More than 1,000 Christian leaders are expected to gather beginning Friday for the 2008 Ecumenical Advocacy Days Conference to discuss and advocate for a wide range of U.S. policy issues outside of Washington, D.C.
The sixth annual conference, Mar. 7-10, brings together leaders from the ecumenical Christian community to learn, discuss and then mobilize the Christian voice to be a witness for justice and peace in regards to U.S. domestic and international policies. Attendees will hail from around the world including from Latin America, Africa and Asia.
Participants will explore new ideas on how U.S. policies can be transformed to embrace more just, peaceful and effective actions at home and abroad to improve security for the United States, its neighbors and around the world.
"As people of faith and hope, we believe our nation is entering – and must enter – an era of renewal and re-creation," says a statement on the Ecumenical Advocacy Days Web site.
"It is time to move beyond the misdirected strategies of the past few years and envision a new pathway to true human security – one which seeks not only the absence of tension, but the presence of justice."
This year's moral statement is "Claiming a Vision of True Security," with the main Scripture reference taken from Psalms 20:7: "Some trust in chariots and some in horses, but we trust in the name of the Lord our God."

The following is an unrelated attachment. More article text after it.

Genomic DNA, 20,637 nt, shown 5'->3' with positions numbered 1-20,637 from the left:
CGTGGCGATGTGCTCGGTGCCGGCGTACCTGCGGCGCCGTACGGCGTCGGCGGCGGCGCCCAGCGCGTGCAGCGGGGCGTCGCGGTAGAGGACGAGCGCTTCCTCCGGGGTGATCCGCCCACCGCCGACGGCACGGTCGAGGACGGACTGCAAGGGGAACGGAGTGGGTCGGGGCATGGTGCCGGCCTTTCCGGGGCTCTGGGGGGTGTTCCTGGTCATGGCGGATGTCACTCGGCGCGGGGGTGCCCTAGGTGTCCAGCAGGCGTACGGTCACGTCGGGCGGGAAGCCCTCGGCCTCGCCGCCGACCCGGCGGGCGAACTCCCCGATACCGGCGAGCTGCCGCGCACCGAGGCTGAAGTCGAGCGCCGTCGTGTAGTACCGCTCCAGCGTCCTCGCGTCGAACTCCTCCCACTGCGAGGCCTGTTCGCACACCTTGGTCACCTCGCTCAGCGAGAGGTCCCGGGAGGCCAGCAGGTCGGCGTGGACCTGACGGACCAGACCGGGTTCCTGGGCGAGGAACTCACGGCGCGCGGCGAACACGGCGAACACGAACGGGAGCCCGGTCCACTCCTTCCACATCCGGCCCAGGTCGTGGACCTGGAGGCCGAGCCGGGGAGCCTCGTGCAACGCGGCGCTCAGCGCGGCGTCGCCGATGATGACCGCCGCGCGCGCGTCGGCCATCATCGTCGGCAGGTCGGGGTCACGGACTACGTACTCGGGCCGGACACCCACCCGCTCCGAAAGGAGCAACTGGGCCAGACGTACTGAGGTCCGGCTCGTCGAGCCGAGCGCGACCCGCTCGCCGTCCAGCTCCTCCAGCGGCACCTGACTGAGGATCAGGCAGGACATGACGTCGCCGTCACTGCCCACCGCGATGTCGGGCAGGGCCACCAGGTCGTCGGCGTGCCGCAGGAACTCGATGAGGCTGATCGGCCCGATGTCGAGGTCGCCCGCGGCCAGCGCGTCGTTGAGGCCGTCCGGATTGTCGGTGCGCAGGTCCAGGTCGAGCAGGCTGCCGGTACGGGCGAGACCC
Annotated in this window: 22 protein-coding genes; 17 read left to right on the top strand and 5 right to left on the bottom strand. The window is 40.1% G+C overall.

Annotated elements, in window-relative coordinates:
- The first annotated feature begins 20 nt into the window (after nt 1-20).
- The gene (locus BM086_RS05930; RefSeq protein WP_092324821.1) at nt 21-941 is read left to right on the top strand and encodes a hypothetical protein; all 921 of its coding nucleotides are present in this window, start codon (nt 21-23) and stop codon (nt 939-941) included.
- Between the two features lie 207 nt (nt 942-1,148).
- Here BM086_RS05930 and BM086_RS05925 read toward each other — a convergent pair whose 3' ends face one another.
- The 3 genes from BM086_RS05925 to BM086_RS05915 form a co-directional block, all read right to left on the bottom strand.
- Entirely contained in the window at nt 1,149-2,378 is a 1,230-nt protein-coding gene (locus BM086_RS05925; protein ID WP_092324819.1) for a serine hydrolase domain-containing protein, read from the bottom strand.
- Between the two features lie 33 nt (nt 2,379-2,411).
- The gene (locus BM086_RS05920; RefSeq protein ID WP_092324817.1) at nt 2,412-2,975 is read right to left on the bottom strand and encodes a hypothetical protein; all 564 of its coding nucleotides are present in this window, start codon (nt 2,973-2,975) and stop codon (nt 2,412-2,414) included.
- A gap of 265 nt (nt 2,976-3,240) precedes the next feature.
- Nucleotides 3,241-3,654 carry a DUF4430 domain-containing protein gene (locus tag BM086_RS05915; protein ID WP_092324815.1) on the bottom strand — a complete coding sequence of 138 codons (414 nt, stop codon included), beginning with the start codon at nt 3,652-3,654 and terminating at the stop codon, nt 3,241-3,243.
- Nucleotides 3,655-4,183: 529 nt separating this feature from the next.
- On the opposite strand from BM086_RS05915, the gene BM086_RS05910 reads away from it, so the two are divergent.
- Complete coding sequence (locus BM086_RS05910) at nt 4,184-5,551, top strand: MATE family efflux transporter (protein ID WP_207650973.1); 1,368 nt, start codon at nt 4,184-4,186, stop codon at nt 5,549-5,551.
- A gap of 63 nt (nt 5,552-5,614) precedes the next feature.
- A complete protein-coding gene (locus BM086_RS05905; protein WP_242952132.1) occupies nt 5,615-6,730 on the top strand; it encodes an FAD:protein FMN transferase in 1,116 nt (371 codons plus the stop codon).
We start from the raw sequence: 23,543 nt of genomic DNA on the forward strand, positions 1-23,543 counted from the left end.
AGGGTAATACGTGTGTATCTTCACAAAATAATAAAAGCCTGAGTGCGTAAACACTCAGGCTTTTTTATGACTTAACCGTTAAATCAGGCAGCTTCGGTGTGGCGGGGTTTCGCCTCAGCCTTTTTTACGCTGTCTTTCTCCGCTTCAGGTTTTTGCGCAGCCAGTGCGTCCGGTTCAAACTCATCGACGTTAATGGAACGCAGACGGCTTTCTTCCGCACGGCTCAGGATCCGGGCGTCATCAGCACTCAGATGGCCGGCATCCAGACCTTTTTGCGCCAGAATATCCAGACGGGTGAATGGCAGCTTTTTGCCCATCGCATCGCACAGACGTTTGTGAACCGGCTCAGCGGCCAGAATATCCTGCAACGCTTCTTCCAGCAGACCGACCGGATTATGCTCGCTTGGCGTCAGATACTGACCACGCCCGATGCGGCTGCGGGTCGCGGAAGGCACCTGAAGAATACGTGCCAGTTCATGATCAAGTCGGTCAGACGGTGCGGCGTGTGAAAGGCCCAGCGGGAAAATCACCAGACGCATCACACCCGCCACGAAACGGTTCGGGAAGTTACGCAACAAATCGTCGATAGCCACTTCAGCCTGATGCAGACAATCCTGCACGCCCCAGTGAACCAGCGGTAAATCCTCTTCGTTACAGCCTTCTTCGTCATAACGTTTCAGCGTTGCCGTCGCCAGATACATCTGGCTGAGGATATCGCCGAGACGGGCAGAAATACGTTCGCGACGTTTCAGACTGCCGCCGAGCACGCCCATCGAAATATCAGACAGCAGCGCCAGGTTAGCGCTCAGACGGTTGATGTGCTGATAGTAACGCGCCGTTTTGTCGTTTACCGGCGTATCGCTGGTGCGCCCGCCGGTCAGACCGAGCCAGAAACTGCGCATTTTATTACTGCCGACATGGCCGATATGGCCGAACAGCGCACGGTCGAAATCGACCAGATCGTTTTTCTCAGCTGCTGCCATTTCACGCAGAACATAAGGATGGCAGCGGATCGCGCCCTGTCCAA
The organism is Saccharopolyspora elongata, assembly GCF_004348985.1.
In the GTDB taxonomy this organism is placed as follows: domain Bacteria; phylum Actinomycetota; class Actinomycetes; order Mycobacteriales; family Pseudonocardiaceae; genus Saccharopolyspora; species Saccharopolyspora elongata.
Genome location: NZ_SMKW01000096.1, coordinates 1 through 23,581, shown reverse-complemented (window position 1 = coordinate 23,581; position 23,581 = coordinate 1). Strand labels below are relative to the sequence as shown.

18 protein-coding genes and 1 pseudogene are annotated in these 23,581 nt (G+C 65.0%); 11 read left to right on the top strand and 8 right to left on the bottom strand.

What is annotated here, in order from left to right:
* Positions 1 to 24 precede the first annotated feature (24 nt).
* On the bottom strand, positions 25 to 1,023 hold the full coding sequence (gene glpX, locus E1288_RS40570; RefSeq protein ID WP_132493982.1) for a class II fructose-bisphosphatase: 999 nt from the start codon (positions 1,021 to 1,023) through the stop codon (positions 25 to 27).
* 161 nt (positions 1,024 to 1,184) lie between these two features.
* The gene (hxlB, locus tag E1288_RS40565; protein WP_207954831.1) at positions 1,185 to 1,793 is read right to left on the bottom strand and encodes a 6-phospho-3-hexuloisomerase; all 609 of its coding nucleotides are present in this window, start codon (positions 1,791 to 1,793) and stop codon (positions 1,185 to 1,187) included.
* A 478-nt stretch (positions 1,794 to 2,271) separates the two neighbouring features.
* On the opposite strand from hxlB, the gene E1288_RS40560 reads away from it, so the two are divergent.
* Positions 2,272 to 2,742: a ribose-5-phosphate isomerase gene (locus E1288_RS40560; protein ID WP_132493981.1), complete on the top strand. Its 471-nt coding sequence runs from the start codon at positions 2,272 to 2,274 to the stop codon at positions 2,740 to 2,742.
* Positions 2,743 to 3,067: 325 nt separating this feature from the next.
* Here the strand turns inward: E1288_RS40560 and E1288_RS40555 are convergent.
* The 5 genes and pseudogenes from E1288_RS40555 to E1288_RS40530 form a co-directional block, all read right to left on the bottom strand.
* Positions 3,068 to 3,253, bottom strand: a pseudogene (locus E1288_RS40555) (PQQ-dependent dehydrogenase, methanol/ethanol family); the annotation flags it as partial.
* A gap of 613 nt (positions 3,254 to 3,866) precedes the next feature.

Organizers explain that Psalms 20:7, in today's language, could read as: Some trust in violence and take pride in technologies of war, and some in military power, but our trust is in the unfailing love and faithfulness of our saving God.
"As people of faith and conscience, we envision a world where security is not measured by military power, closed borders or corporate profits, but by the capacity to achieve the common global good and share the resources which sustain communities," event organizers wrote on its Web site.
"In such a world all children are treasured as sacred gifts and our elderly are regarded for their experience and wisdom," they continued. "Each woman, man and child is safe from violence and has the resources for a life of dignity and sufficiency. Such a world looks to secure a safe and productive future for generations yet to come."
Conference plenary speakers include the Rev. Dr. Mark Lomax of the Interdenominational Theological Center in Atlanta, Ga.; Dr. Lisa Schirch, professor of peacebuilding at Eastern Mennonite University; and Archbishop Vicken Aykazian of the Armenian Church of America (Eastern).
The conference will hold a Town Hall forum Sunday evening and presidential candidates have been invited to participate in discussions on economic security, health care, the global impact of climate change and U.S. military presence abroad.
On Monday, the gathering will cap off with a visit to Capitol Hill where participants will lobby their congressional representatives on the new visions for national and global security as decided by the conference.
"Accordingly, in a truly secure world, the earth and all its people will receive the respect they are due as God's creation and bearers of the divine image," organizers envisioned.
Ecumenical Advocacy Days for Global Peace with Justice began in 2003 with some 400 religious advocates, and grew to more than 1,000 leaders in 2007.